simulate this circuit – Schematic created using CircuitLab

will do the job, with a few reservations.

1) The motor will not start to turn on until the joystick is pretty far from the zero position, so there will be a large dead zone which will make precision operation difficult.

2) The motor will go from full off to full on over a fairly narrow deflection range. This is actually a good thing, since

3) If you try for partly on and succeed, the MOSFET (M1) will start to get very hot very quickly unless you provide a good heatsink for it. Like, it will die. And if the motor draws multiple amps of current (and a mobility scooter will indeed do that) you will need a much bigger heat sink than you think. Just a warning. On the other hand, if you just use the controller to drive the motors full on or full off, you won't need much heatsink.

Also note that I'm assuming you use a single 12 volt battery. This is important. If you use a higher-voltage setup, like 2 12-volt batteries in series, you will produce 24 volts, and you will be able to kill the MOSFET by applying too much gate voltage. If that's a problem, start another question.

Finally, keep in mind that, as I stated at the beginning, this will only work if you are willing to drive your motors in one direction. There is no simple way to allow reverse drive for this sort of setup.

EDIT - And you should also keep in mind that driving one motor at a time is unlikely to do anything you want to do. With this setup, the vehicle will spin in place (approximately) and your only choice is which direction it spins.

  • \$\begingroup\$ I think your first statement is already false. Depends on how you read the poor quality of the question, but I cant see a mobility scooter not having both motors reversible. Presumably it has two motors for steerage. \$\endgroup\$ – Trevor_G May 1 '17 at 14:09
  • \$\begingroup\$ The motors are individual. They are reversible. I don't mind on and off (no speed settings) and it will work like how a tank works. \$\endgroup\$ – Harvey Fletcher May 1 '17 at 14:19
  • \$\begingroup\$ @HarveyFletcher - OK, the motors are reversible - do you need to operate them in reverse? I expect the answer is yes, in which case you are out of luck for anything remotely describable as simple. There are various ways to do what you seem to want, but they all take much more electronics knowledge than you seem to possess. \$\endgroup\$ – WhatRoughBeast May 1 '17 at 14:23
  • \$\begingroup\$ @WhatRoughBeast although the motors are reversible, I don't need them to be. \$\endgroup\$ – Harvey Fletcher May 1 '17 at 14:24
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    \$\begingroup\$ @HarveyFletcher - No. Leave it in place. You asked, and you learned. \$\endgroup\$ – WhatRoughBeast May 1 '17 at 14:59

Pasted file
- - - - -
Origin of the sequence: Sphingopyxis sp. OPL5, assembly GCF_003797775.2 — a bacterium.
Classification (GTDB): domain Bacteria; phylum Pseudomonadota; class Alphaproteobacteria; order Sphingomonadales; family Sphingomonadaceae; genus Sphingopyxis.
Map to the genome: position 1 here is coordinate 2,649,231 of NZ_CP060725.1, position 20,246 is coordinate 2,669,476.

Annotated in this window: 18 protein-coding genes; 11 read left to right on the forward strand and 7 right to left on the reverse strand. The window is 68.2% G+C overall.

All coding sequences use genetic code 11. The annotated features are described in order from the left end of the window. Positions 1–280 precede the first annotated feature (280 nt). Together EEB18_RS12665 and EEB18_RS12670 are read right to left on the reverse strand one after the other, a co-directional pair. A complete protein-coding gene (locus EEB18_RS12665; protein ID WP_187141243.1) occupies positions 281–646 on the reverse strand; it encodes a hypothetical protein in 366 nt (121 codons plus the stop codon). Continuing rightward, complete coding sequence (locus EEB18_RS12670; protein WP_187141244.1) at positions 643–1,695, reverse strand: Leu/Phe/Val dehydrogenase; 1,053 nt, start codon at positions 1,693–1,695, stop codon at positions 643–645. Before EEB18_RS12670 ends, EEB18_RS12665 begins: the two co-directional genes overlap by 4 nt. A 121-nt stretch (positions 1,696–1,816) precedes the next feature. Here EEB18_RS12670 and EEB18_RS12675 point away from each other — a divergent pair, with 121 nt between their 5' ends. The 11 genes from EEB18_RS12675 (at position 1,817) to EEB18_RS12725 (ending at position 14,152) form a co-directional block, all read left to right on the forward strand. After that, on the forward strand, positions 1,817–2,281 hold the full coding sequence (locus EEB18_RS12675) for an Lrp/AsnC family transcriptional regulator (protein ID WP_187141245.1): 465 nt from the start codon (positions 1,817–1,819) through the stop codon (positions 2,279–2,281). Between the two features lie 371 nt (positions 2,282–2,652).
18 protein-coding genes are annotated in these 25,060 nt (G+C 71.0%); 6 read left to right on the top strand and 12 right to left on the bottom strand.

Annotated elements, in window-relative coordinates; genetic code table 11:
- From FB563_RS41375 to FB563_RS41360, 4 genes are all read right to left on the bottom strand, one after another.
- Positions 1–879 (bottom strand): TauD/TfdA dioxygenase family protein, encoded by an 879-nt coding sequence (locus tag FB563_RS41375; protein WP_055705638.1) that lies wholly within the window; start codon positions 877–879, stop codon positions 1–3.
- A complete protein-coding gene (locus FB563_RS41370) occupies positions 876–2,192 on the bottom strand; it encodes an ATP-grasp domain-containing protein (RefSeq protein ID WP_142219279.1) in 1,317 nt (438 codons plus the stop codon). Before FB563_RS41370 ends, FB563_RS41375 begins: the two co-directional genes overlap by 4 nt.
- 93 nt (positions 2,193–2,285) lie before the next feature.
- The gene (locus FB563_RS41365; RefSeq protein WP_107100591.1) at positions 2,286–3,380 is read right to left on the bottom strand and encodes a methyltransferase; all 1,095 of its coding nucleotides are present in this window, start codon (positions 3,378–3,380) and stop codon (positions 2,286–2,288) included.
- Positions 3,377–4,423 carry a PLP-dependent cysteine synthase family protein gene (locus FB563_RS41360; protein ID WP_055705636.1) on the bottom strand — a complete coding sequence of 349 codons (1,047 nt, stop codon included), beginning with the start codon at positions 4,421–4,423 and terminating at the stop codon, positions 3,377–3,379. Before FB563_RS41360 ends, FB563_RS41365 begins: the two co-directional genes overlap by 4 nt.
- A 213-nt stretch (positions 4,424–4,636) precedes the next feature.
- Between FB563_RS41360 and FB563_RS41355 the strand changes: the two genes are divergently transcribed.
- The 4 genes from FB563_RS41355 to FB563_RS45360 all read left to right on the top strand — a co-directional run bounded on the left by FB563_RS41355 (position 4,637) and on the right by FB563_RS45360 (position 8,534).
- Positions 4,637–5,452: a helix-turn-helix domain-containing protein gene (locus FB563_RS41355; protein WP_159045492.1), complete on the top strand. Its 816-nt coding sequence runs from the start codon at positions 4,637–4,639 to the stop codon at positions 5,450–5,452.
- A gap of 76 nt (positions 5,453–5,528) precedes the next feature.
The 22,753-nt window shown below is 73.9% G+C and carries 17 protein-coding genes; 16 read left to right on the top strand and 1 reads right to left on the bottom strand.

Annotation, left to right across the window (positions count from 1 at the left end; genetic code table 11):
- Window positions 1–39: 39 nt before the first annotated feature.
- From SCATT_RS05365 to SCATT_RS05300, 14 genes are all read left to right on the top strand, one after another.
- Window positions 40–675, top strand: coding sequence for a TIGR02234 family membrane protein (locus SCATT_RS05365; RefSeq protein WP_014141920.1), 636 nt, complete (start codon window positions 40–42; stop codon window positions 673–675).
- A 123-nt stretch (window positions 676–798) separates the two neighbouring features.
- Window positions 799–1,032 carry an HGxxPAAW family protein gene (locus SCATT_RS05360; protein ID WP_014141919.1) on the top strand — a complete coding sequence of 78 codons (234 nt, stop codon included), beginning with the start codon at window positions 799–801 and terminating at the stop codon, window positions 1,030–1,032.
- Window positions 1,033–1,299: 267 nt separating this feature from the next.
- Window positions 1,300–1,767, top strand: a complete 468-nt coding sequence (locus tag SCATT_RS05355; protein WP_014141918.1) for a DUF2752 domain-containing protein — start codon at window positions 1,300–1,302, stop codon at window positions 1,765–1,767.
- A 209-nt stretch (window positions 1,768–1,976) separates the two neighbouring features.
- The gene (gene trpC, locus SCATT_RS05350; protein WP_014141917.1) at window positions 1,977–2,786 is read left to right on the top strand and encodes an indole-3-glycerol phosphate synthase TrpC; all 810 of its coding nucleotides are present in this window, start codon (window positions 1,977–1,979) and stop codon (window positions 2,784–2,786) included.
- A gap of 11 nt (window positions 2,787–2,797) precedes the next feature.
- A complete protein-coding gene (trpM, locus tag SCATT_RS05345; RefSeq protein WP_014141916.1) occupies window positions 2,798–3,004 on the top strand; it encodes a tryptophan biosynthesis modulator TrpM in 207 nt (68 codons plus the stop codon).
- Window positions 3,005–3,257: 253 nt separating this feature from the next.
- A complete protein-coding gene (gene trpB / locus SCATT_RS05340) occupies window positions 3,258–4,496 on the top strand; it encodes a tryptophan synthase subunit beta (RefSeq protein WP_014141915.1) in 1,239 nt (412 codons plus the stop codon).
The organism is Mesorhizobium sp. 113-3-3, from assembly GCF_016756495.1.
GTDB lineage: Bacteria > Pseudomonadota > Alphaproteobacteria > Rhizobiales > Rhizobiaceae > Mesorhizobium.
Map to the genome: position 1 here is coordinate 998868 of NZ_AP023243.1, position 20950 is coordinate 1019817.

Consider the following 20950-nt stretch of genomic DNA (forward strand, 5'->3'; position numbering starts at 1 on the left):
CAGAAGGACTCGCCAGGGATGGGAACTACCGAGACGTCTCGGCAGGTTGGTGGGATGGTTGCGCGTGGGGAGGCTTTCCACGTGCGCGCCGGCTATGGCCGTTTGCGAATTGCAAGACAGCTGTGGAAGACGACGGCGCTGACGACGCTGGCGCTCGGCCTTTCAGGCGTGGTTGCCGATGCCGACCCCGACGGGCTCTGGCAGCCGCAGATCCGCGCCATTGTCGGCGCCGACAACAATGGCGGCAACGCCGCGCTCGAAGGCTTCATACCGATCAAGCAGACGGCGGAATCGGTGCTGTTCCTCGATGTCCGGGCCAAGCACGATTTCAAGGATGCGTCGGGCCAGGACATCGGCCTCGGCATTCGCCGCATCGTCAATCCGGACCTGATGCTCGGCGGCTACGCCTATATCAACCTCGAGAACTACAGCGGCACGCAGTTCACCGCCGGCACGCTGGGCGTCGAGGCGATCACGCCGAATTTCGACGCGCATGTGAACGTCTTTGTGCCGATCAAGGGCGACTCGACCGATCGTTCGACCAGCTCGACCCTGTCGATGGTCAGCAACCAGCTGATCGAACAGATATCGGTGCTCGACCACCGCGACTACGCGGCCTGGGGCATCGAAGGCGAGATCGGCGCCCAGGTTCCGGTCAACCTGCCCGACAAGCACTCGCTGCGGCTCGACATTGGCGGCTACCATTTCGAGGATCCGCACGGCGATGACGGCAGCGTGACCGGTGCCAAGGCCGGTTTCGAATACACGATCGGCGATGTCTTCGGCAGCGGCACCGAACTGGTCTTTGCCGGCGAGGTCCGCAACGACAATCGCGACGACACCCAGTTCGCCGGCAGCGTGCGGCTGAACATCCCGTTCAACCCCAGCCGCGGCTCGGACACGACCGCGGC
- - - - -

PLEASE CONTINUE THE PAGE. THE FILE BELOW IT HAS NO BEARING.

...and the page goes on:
I could show you how to do what you ask, but the fundaments of this solution are in error.

Scooters are driven with two motors for a reason.

The speed of the motors is adjusted by the user in order to steer the scooter. Since one motor will ALWAYS drive at a different speed than the other without user intervention, or a "smart" control system, the scooter will continue to veer in one direction. Worse since you are only allowing the controller to apply full power or none, it will do that at a violent and dangerous speed.

Your control system MUST therefore provide the ability to drive each motor proportionally, based on the joy-stick position.

It also needs to have the ability to drive either or both motors in reverse when required. e.g. One forward one back to turn on the spot, both back to get away from the obstacle you just ran up to.

Of course, this is all doable. However, it is far more involved than the simple solution you intimate in your original question and beyond the scope of an answer here.

I suggest you look more closely at how your RC model works and how the scooter control system works. Once you fully understand that you may find integrating one with the other is actually simpler than you think.

If you have difficulties understanding what you find out during that study, by all means ask more questions on here with sufficient details and I am sure someone will be able to explain it to you.

  • \$\begingroup\$ Most major brand mobility scooters only have one motor. Also remember that many of them are front-wheel (and therefore one-wheel) drive. See the following manual for a common rear-drive model with motor - link \$\endgroup\$ – Bert May 1 '17 at 17:50
  • \$\begingroup\$ @Bert, yup good point. \$\endgroup\$ – Trevor_G May 1 '17 at 17:57

This could be done, but with a lot more electronics. Basically, consider the two wires as providing binary outputs, in which case you have 0-0, 0-1, 1-0, 1-1, which is four possibilities (0 = negative, 1 = positive). So, off/stop, left only, right only, both. Converting those four possibilities into two-motor controls is what the additional electronics are for.